The best used Renault Sport cars to buy in 2021

When it comes to offering affordable performance to the masses, no firm has done a better job than Renault

By PH Staff / Thursday, March 18, 2021 / Loading comments

There's not much to get a UK car enthusiast excited like a great Renault Sport product. For more than 20 years now it's created some of the very best hot hatches out there, and that form continues into 2021: the current Megane may have got off to a rough start, but in facelifted form it's a real gem.

What's drawn so many to the wares of Renault Sport over the years, in addition to how well they've almost always driven, is value for money. In the glory days you really couldn't have more fun for less money than in a Renault hot hatch. Popularity new meant plentiful supply for the used market, too, with a vibrant aftermarket scene to cater for those wanting an even sharper Renault Sport creation – you can speak to some PH staff members about that…

Let's not forget, either, that the fast Renault story stretches back an awful lot further than the 1999 introduction of the Clio 172; there are Sport Spiders, Williams and 5s to consider as well, just for starters. So that's exactly what we'll do here, from £3,500 upwards – the best used Renaults to buy in 2021. They aren't all exactly what you might expect, either…

Up to £3,500…

  • Twingo 133

Such was the quality in the Renault Sport range at the time of the Twingo's arrival that it almost went a little unappreciated. The case for the Clio was simple to make at not an awful lot more money, and elsewhere the Abarth 500 was new kind on the block in the late 2000s – its style, torque and silly soundtrack made a pretty persuasive case.

All of which is rather a shame, because the Twingo was a wonderful little car. It was a bit of a throwback even in 2008, a traditional pocket rocket that needed thrashing to realise its full potential – so nowadays it should feel like a right old hoot. The 1.6-litre engine made 133hp a whisker from the limiter, encouraging every gear in the six-speed 'box to be wrung right out; the build quality was nothing to write home about, but it made the Twingo really light and super agile; and so what if it looked a bit dumpy? You'd have been having too much fun to care.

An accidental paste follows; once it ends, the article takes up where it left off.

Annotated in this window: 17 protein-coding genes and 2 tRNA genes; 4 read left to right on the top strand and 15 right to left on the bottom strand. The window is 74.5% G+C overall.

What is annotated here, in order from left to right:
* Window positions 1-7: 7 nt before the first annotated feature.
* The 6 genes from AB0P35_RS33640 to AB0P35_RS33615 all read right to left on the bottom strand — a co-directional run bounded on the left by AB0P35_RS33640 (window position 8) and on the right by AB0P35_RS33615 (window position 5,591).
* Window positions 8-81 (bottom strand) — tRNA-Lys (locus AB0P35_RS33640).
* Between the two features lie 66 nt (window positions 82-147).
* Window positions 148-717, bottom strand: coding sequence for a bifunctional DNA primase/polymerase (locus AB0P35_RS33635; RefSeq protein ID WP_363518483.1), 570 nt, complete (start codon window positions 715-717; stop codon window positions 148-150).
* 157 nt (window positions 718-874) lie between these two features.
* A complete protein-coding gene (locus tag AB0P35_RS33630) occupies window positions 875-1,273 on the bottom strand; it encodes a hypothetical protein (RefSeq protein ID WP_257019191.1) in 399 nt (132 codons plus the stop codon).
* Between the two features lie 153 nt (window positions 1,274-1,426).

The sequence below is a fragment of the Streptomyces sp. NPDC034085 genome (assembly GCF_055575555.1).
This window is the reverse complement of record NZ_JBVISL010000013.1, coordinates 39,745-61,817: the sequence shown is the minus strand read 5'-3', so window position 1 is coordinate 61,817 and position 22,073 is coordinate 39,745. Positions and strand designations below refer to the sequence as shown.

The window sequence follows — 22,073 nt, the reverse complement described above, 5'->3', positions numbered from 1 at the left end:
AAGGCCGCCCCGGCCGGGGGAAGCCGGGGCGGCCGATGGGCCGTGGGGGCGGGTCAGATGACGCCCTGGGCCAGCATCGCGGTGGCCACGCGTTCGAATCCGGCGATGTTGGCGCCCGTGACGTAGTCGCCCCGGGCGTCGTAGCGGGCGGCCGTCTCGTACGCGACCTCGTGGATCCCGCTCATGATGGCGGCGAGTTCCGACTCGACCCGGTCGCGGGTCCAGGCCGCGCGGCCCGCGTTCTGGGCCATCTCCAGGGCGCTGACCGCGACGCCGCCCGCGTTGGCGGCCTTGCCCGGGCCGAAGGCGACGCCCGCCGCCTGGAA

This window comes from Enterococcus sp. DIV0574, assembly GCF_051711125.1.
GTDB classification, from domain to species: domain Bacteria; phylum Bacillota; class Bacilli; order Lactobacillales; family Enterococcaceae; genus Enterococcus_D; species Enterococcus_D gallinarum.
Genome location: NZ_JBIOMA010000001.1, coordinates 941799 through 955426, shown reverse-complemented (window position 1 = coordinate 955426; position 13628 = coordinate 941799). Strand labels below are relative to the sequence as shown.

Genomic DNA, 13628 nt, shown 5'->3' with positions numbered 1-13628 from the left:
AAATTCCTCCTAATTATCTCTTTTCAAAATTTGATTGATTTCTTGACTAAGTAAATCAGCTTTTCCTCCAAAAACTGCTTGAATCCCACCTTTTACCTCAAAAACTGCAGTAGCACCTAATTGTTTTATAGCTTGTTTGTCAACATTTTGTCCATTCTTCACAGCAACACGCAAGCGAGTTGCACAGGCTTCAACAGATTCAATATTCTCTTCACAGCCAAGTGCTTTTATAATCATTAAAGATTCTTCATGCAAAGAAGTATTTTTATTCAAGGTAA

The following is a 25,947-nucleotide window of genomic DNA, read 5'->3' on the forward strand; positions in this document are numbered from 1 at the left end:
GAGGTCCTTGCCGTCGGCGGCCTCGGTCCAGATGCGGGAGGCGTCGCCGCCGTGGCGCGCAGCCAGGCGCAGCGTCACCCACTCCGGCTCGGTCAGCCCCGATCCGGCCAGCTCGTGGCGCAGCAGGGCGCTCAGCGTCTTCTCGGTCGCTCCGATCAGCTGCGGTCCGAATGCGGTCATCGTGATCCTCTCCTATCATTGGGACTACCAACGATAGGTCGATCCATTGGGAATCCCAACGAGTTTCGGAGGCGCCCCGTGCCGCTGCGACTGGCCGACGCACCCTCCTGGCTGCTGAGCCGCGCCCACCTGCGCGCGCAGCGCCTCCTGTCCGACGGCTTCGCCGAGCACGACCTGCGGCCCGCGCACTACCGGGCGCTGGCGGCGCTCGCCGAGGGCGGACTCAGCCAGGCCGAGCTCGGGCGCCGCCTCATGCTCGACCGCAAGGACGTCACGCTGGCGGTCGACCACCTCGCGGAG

Its relative lack of popularity means good Twingos are few and far between in 2021, a situation not helped by its up-and-at-em nature; it's easy to imagine many being crashed right at the point they were being brilliant. This one has covered 60k miles and is for sale at £3,500; it isn't a Cup, which brought even firmer suspension and ditched the air-con, but this still should be a barrel of laughs. With a recent cambelt kit and wheels that'll be refurbed before sale, what more could you ask for?

Up to £5,000…

  • Clio 172/182

Surprised to see the Clio this high up? Don't be. The days of good 172s and 182s being offered at little more than loose change are pretty much over, as its reputation continues to climb and numbers dwindle; once more, a slightly lairy handling balance will have seen off many. But then nobody has ever lusted after an understeering hot hatch, have they?

The Clio 172 and 182 really were the icons of the 80s brought up to date for the 21st century. Like all the very best, they had three doors, 16 valves, loads of power and precious little weight to cart around. Just as Peugeot dropped the hot hatch ball, Renault Sport picked it up and ran far away with it, the 172 and 182 dominating their segment from launch to being taken off sale. Rivals might have been plusher or a bit faster, but for sheer entertainment nothing could beat a quick Clio. Arguably, still nothing can, which is why values are slowly climbing.

This 182 is an ideal example of what's available; a late 2005 car with a reasonable 73k mileage, it had a new cambelt in 2019 – the bane of many a Renault owner's life – and is for sale at £3,995. Which, in the grand scheme of things, really isn't much. Once more, it's not a Cup, but that's no problem – no excuse required to upgrade the suspension. Then you can think about the wheels, the brakes, the seats…

Up to £10,000…

  • Megane 250

Another one from the time where Renault Sport could seemingly do no wrong, and we make no apology for that. Some saw the early 250s as a bit flat after the awe-inspiring R26.R, but then most cars short of a GT3 are. For bringing together all that was required in a Golf-sized hot hatch – where fun was still key, but with a sliver more maturity – the Megane was a resounding success. Like so many Clios, it was the standard bearer for its class throughout its entire life, not least because it got better as time went on – if you can track down a 275 Cup-S, the Megane's run-out special, then keep hold of it.